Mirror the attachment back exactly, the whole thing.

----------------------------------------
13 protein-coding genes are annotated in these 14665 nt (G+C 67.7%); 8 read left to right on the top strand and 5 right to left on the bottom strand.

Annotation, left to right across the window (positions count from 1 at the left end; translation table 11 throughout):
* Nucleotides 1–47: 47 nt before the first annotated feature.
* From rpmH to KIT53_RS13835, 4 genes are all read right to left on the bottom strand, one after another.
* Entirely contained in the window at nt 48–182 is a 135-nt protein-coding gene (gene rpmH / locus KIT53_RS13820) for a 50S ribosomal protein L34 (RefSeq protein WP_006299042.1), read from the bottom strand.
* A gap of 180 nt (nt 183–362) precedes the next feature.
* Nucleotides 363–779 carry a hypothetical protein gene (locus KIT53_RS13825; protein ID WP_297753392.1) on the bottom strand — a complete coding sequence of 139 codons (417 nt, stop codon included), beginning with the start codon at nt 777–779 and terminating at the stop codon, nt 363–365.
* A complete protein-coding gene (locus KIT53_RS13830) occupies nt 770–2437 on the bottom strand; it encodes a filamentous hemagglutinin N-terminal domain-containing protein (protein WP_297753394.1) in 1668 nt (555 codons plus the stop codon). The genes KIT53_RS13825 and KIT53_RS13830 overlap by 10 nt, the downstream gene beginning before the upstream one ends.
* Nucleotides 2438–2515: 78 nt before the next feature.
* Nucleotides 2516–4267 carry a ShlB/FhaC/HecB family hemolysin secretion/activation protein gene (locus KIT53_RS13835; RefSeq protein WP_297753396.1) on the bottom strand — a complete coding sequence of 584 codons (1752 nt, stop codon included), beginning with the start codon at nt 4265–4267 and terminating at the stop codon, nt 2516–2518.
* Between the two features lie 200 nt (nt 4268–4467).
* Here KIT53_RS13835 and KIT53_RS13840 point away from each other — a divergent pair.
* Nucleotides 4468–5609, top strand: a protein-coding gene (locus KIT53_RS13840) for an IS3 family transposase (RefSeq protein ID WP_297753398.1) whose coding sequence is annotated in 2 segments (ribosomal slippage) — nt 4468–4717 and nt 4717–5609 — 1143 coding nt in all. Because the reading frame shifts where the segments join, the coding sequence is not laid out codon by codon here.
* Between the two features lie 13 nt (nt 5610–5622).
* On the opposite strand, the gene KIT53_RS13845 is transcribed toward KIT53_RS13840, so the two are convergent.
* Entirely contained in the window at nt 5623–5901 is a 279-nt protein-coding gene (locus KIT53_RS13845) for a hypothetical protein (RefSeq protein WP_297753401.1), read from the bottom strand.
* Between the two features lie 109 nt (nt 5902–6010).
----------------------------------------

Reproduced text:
13 protein-coding genes are annotated in these 14665 nt (G+C 67.7%); 8 read left to right on the top strand and 5 right to left on the bottom strand.

Annotation, left to right across the window (positions count from 1 at the left end; translation table 11 throughout):
* Nucleotides 1–47: 47 nt before the first annotated feature.
* From rpmH to KIT53_RS13835, 4 genes are all read right to left on the bottom strand, one after another.
* Entirely contained in the window at nt 48–182 is a 135-nt protein-coding gene (gene rpmH / locus KIT53_RS13820) for a 50S ribosomal protein L34 (RefSeq protein WP_006299042.1), read from the bottom strand.
* A gap of 180 nt (nt 183–362) precedes the next feature.
* Nucleotides 363–779 carry a hypothetical protein gene (locus KIT53_RS13825; protein ID WP_297753392.1) on the bottom strand — a complete coding sequence of 139 codons (417 nt, stop codon included), beginning with the start codon at nt 777–779 and terminating at the stop codon, nt 363–365.
* A complete protein-coding gene (locus KIT53_RS13830) occupies nt 770–2437 on the bottom strand; it encodes a filamentous hemagglutinin N-terminal domain-containing protein (protein WP_297753394.1) in 1668 nt (555 codons plus the stop codon). The genes KIT53_RS13825 and KIT53_RS13830 overlap by 10 nt, the downstream gene beginning before the upstream one ends.
* Nucleotides 2438–2515: 78 nt before the next feature.
* Nucleotides 2516–4267 carry a ShlB/FhaC/HecB family hemolysin secretion/activation protein gene (locus KIT53_RS13835; RefSeq protein WP_297753396.1) on the bottom strand — a complete coding sequence of 584 codons (1752 nt, stop codon included), beginning with the start codon at nt 4265–4267 and terminating at the stop codon, nt 2516–2518.
* Between the two features lie 200 nt (nt 4268–4467).
* Here KIT53_RS13835 and KIT53_RS13840 point away from each other — a divergent pair.
* Nucleotides 4468–5609, top strand: a protein-coding gene (locus KIT53_RS13840) for an IS3 family transposase (RefSeq protein ID WP_297753398.1) whose coding sequence is annotated in 2 segments (ribosomal slippage) — nt 4468–4717 and nt 4717–5609 — 1143 coding nt in all. Because the reading frame shifts where the segments join, the coding sequence is not laid out codon by codon here.
* Between the two features lie 13 nt (nt 5610–5622).
* On the opposite strand, the gene KIT53_RS13845 is transcribed toward KIT53_RS13840, so the two are convergent.
* Entirely contained in the window at nt 5623–5901 is a 279-nt protein-coding gene (locus KIT53_RS13845) for a hypothetical protein (RefSeq protein WP_297753401.1), read from the bottom strand.
* Between the two features lie 109 nt (nt 5902–6010).